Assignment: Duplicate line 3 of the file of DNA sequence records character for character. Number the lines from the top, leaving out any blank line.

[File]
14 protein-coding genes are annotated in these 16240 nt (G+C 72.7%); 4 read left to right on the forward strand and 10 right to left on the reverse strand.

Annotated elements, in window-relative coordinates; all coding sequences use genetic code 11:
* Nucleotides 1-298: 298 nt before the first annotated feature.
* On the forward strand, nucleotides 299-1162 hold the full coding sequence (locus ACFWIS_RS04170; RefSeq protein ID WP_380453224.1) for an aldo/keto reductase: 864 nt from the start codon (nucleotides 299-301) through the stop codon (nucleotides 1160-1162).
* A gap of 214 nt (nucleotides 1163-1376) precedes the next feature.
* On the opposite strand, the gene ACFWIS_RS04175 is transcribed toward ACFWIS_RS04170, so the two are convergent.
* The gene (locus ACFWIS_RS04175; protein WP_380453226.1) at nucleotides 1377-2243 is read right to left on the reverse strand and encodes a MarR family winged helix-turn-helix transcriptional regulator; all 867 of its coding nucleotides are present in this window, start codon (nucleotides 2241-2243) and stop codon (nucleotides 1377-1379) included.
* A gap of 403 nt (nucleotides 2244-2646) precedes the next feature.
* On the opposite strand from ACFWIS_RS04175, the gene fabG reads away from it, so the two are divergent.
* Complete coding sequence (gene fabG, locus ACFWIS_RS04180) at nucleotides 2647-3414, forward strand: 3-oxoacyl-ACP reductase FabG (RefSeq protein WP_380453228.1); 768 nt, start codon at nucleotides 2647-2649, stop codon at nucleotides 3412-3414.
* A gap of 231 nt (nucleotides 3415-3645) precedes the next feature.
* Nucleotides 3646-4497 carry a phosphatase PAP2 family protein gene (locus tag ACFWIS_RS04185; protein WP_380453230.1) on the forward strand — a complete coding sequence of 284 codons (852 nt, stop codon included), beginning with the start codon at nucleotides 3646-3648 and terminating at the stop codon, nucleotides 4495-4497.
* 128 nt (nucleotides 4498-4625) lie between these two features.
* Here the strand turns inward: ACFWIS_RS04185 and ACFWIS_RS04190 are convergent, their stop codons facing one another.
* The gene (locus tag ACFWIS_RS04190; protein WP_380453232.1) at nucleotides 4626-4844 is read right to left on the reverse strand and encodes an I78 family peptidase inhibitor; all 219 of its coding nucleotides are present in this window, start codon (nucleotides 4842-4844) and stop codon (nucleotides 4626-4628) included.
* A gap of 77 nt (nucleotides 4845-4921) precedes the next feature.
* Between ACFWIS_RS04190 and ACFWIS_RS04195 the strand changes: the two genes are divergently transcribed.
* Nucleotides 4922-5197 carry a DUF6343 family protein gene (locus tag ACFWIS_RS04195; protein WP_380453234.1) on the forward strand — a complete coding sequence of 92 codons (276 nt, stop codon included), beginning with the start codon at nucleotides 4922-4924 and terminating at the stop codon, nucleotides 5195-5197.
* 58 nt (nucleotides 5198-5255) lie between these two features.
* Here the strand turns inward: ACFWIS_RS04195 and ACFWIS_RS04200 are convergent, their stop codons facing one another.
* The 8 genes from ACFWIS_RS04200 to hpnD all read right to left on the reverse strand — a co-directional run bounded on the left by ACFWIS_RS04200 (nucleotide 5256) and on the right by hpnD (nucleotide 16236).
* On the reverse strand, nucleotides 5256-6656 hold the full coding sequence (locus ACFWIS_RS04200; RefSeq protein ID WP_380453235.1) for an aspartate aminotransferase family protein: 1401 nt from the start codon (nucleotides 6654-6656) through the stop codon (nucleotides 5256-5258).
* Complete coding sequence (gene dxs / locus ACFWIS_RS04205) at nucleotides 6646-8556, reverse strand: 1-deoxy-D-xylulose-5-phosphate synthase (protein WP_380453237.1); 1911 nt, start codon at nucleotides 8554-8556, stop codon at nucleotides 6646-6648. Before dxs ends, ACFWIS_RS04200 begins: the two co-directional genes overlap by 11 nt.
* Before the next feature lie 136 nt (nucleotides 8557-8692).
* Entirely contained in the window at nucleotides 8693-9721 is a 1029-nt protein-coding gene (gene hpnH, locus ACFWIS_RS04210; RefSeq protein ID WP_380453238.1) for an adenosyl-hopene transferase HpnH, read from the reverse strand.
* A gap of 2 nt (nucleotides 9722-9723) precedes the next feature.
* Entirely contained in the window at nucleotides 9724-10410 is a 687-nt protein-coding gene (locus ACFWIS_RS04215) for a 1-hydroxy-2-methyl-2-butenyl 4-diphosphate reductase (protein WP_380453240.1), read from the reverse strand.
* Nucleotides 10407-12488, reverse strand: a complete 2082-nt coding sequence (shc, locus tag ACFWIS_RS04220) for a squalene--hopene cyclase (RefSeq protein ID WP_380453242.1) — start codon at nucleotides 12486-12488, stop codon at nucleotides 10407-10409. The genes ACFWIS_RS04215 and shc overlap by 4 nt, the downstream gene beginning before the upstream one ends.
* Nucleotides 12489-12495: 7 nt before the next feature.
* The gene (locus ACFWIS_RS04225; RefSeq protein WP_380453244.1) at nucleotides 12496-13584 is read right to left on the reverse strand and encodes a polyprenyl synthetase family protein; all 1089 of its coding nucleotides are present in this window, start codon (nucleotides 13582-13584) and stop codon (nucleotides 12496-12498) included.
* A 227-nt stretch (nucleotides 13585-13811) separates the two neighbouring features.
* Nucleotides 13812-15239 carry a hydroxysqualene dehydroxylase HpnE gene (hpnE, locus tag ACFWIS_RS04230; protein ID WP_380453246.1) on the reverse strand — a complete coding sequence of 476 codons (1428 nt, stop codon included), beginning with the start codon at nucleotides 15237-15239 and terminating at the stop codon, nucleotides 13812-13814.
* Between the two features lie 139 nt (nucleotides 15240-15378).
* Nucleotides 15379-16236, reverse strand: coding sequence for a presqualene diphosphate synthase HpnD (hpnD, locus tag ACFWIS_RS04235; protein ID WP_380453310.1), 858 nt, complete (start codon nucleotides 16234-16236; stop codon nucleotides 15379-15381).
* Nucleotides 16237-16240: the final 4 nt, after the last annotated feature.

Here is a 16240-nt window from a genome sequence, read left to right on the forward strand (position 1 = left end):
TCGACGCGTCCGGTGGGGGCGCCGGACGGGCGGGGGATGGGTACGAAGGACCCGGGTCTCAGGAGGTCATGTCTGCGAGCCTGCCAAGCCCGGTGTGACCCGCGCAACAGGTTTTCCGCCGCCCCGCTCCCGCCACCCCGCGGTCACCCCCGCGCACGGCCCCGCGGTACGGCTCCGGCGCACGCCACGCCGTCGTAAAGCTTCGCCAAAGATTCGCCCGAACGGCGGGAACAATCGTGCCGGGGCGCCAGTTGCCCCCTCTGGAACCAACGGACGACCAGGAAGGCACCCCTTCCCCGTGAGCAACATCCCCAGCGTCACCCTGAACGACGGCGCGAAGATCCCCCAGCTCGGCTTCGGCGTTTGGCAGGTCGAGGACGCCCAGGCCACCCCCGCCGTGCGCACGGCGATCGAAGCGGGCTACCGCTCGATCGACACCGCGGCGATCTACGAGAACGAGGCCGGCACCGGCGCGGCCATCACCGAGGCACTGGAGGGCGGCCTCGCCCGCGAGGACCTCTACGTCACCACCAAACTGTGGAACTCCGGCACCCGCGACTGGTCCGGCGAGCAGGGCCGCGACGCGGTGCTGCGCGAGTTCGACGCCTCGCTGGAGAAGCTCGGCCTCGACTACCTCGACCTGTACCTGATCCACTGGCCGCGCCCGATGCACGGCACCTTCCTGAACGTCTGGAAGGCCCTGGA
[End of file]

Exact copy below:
* Nucleotides 1-298: 298 nt before the first annotated feature.